It’s been less than a year and a half out of the gate, but I am happy to say that this blog has been gaining some decent traction.
Earlier this summer, we had our first day with 10,000 pageviews.
As far as hobbies go, it can sure feel like a time-consuming one.
And yet, it’s a process I find it ever more enjoyable, in particular when I get to engage with readers in the comments section.
In addition, I am sure that in today’s world, a set of my newly-found digital media skills won’t go to waste.
The post-Covid world of high asset prices, zero yields, and ballooning government deficits isn’t an easy place to live.
The good news is that self-development is an option that’s always on the table.
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Banker On FIRE is an M&A (mergers and acquisitions) investment banker. I am passionate about capital markets, behavioural economics, financial independence, and living the best life possible.
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8 thoughts on “Back In Action”
Morning, yes the market cannot be looking at the economy in 6 or 12 months time. Once the furlough scheme (unemployment delay scheme) ends it’s going to be carnage.
Not sure I agree people buying individual rental property is a great plan. The increasing inability to offset mortgage costs unless you buy/own the property inside a ltd company makes cash flow terrible.
Right now there is such a back log of tenant eviction cases that it will take 18-24 months to clear it.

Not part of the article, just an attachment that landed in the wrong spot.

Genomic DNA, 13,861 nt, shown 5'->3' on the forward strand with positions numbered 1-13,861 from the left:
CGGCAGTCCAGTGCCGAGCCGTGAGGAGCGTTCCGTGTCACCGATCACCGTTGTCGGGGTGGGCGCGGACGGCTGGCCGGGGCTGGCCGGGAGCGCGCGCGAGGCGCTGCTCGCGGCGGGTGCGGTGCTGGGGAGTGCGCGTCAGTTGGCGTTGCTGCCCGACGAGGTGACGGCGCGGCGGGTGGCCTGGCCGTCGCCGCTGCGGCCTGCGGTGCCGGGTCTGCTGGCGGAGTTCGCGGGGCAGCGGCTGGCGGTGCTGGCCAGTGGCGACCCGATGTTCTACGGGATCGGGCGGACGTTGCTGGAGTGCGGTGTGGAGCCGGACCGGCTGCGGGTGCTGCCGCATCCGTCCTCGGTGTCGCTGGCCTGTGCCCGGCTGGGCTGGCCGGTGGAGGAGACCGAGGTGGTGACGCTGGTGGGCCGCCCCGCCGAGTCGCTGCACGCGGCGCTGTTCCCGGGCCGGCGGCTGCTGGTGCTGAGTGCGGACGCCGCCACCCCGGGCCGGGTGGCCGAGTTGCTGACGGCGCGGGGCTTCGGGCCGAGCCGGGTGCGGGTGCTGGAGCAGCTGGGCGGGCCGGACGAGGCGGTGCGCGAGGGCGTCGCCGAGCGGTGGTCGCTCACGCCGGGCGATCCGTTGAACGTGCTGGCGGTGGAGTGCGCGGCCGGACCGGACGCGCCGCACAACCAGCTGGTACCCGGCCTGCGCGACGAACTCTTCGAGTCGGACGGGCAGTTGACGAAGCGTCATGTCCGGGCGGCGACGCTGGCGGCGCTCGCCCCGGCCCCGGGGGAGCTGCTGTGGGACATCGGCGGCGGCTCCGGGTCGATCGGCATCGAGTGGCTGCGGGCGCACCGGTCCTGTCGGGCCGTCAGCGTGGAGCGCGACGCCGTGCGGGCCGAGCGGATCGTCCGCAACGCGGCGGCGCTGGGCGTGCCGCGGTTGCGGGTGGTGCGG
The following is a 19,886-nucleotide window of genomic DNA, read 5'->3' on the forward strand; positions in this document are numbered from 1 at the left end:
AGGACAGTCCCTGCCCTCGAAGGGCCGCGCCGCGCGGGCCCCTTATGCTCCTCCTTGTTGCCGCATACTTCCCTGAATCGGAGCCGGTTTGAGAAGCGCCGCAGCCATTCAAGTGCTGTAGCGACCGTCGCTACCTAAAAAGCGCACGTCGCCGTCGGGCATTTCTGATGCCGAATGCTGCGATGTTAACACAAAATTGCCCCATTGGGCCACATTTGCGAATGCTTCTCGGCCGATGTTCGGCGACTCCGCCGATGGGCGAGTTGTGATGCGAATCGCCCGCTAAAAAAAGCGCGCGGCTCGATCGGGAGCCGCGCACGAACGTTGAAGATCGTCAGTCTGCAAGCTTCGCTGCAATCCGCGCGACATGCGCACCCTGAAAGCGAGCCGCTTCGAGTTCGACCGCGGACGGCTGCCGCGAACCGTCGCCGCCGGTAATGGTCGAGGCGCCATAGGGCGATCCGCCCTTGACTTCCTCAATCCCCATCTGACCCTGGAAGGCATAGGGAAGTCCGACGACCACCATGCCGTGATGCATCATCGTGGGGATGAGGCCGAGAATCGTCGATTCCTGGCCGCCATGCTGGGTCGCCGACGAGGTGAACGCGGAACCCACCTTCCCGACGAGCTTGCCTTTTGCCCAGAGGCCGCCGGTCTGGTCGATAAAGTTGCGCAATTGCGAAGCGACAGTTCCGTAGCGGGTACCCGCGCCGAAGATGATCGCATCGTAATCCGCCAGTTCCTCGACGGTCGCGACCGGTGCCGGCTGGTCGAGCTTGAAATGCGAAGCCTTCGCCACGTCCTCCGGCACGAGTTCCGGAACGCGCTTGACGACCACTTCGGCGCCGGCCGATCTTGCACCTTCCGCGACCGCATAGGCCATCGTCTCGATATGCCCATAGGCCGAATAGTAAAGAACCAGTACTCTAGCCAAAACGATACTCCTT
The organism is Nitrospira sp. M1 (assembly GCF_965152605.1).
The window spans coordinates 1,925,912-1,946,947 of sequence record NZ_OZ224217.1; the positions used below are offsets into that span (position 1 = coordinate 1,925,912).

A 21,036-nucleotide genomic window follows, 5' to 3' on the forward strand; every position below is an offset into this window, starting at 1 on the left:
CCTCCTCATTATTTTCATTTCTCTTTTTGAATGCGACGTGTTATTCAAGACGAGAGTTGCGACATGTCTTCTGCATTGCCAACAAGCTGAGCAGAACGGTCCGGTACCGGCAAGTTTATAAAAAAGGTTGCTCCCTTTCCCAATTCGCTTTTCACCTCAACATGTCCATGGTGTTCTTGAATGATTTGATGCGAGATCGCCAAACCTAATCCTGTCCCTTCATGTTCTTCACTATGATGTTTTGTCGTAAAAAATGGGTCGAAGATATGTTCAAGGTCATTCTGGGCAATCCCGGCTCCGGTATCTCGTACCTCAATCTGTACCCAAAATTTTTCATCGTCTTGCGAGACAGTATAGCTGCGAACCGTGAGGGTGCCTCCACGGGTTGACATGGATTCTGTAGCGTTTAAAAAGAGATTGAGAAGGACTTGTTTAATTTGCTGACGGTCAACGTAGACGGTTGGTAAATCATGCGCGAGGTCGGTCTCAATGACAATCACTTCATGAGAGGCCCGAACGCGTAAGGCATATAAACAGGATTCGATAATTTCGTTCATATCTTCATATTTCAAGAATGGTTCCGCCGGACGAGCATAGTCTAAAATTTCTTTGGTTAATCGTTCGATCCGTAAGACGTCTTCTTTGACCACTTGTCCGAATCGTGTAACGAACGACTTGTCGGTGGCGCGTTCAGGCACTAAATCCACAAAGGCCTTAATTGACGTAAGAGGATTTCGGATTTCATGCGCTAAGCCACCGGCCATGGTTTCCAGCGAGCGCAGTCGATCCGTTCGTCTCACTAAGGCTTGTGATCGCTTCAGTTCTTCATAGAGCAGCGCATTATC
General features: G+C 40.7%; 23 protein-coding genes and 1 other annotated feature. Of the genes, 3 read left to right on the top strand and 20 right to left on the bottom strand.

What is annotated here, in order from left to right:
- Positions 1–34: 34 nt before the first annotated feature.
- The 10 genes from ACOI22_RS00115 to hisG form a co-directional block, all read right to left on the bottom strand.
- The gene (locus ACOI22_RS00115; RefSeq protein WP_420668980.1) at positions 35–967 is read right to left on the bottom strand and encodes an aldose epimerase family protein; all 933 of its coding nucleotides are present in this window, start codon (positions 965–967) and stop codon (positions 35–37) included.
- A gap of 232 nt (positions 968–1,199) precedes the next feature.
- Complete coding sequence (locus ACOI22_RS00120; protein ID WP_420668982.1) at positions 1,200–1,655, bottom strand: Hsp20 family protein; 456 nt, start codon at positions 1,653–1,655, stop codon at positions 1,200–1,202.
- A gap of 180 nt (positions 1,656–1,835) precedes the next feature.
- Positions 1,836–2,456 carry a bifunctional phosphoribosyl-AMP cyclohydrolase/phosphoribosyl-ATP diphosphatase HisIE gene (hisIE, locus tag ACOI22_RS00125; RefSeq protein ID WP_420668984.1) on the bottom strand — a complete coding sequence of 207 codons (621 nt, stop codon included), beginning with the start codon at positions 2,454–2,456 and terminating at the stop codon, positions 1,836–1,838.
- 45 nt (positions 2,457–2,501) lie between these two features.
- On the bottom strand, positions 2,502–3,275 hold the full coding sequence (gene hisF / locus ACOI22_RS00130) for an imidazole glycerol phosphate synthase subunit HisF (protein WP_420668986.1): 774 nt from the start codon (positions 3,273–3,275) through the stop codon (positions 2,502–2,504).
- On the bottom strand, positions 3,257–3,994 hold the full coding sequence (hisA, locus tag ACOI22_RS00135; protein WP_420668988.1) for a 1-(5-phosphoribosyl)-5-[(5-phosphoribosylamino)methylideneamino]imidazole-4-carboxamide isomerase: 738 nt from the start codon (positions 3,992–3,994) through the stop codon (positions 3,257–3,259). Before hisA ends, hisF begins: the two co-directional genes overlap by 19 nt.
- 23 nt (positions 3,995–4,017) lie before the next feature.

A very illiquid asset where a tenant can refuse to pay the rent and there is nothing you can do.
Personally picking some funds that hold property is a slightly more liquid way of investing in property. I agree it’s likely to bounce back but will take some time.
Interesting (and not in a good way) days ahead, that’s for sure.
That being said, I am confident that the unprecedented monetary and fiscal support will continue – and thus support the equity markets. Too much money has been thrown at it already to stop now.
As far as property, very valid statement in the UK context. The comments section on one of my earlier post is a great guide to the minefield that is BTL in present-day UK.
I am, however, pretty bullish on the North American property market which is where I invest. Takes some searching but there are good deals, and cost of financing will remain low for the foreseaable future.
Welcome back. Sorry to hear you didn’t exactly get a relaxing break away. Whilst I understand it, especially in your field, have to say I changed my approach on that the closer I got to retiring. Regardless, I do agree how time away is a great way to get perspective & refocus – some good areas there too, like it.
I hear you on the “well, what else” view point. There’s so much money looking for a decent home that what once seemed unreasonable to accept as risk/reward becomes the new normal. To use an expression I’m becoming sick of hearing! The property one is an interesting one – I can see more exotic locations becoming more acceptable propositions, a little like emerging markets being accepted.
Btw – 10,000 page views in a single day?! Seriously awesome & well-deserved, I enjoy your blog & the effort you put into it comes across. Congrats – good to hear you’re going to have it as a focus area.
Yeah, disengaging is something I’ve got a bit of an issue with, though to be fair I’ve been getting better at setting boundaries.